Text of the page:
posted by Hankins at 2:38 PM on June 18, 2002


Geez, people really are cynical and whiny. First of all, as stuporJIX meekly pointed out and no one really acknowledged, the policy is not the pilot's. It's United Airlines'. With this speech, he is preemptively letting passengers know that however stupid they think it is, he will act according to his employer's policy, as he should. As for those who would resent "listening to some guy's boilerplate warmup speech," I'm of the school of thought that says come up with one good speech and use it for the rest of your life. This is a good, amusing, friendly speech; it's hardly fair to criticize the guy for not having improvised it on the spot. Not every pilot does this, and despite it being "corporate folksiness," it's a valuable gesture, and not like we have any power, but I'd hate to see people's blind cynicism dissuade others from making similarly friendly gestures in their own capacity.
posted by grrarrgh00 at 4:59 PM on June 18, 2002


ed:e.g., Wal-Mart's refusal to stock CDs and magazines that they consider objectionable under their "family values" edict)

Are you saying that Wal-Mart has an obligation to stock CDs that conflict with management/owner values? Or am I just misunderstanding?

And re: joking about bombs, etc. In the wake of 9/11, there were several instances of passengers going medieval on fellow passengers who stormed the cockpit, tried to light their shoe on fire, etc. In light of that, if I was the captain, I would certainly tell everyone not to joke around about safety, for their OWN personal safety. Think about it: if the guy across the aisle from you is getting boisterous, and starts talking about the bomb he smuggled aboard--whether he's joking or not, many passengers will "shoot first" (pin him down, restraints, etc) and ask questions later. In a case like that, most people would rather err on the side of caution by restraining/punching someone who tried to cause a ruckus or otherwise frighten or intimidate fellow passengers & crew.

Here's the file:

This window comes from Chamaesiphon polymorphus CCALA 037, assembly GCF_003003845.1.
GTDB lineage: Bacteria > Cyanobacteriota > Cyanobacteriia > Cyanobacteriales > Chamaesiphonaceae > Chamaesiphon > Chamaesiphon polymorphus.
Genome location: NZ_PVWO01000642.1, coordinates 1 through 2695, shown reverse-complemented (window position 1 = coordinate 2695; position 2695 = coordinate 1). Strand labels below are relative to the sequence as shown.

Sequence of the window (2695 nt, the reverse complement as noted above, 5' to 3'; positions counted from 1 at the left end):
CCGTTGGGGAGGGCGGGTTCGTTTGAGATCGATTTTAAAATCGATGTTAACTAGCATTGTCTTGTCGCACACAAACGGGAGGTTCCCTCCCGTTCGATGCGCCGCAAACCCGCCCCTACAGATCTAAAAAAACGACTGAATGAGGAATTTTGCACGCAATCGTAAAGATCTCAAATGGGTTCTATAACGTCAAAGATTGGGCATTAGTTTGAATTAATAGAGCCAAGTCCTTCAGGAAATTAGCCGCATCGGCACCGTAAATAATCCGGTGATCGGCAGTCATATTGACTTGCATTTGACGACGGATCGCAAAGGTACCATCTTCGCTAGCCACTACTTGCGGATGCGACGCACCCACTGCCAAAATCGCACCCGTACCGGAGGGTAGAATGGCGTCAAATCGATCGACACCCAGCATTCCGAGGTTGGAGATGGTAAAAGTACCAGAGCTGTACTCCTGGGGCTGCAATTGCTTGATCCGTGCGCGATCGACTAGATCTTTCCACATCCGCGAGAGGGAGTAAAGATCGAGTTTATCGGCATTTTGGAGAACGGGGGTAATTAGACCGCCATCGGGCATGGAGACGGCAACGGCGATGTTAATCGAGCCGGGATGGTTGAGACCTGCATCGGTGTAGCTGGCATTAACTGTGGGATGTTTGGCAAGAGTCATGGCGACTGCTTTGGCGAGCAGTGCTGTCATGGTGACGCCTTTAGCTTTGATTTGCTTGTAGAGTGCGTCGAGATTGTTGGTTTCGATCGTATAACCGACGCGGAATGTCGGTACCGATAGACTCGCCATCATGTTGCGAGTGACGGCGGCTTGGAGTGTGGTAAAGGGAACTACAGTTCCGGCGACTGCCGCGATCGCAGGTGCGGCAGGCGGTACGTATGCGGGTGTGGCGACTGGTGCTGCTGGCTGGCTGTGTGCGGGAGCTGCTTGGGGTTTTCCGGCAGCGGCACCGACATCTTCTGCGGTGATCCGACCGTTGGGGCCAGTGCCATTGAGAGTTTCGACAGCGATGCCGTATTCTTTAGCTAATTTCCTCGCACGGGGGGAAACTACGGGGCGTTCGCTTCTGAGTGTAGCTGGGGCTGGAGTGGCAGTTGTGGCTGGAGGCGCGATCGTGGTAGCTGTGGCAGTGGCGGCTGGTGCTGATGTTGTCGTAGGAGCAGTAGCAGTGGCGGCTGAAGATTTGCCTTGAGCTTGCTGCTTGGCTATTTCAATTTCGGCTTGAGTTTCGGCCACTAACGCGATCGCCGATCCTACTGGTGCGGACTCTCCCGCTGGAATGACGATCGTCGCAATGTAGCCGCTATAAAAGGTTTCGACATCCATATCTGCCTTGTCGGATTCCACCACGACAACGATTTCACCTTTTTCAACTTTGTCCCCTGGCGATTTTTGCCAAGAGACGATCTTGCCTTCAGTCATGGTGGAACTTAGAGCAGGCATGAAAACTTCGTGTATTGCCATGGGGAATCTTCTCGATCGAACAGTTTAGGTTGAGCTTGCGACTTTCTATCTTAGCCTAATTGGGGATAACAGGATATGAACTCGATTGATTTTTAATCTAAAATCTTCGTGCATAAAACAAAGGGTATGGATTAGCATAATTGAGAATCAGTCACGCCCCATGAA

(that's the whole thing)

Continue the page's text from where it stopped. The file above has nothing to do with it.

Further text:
posted by davidmsc at 6:15 PM on June 18, 2002


I love this Metafilter place. "Shouldn't be arrested for making jokes about bombs on an airplane." What a hoot! Although maybe that's right ... you don't deserve to be arrested. You deserve to have your ass kicked by the other 250 passengers.
posted by pardonyou? at 7:54 PM on June 18, 2002


You deserve to have your ass kicked by the other 250 passengers.

Thanks pardonyou?, this discussion was getting boring :-)
posted by Juicylicious at 8:54 PM on June 18, 2002


I think Ed's link pretty much proves my point. You let some moron decide, you're going to end up wasting everyone's time. Like cops going through a Harry Potter book for 20 minutes before deciding it is harmless ...
posted by magullo at 5:54 AM on June 19, 2002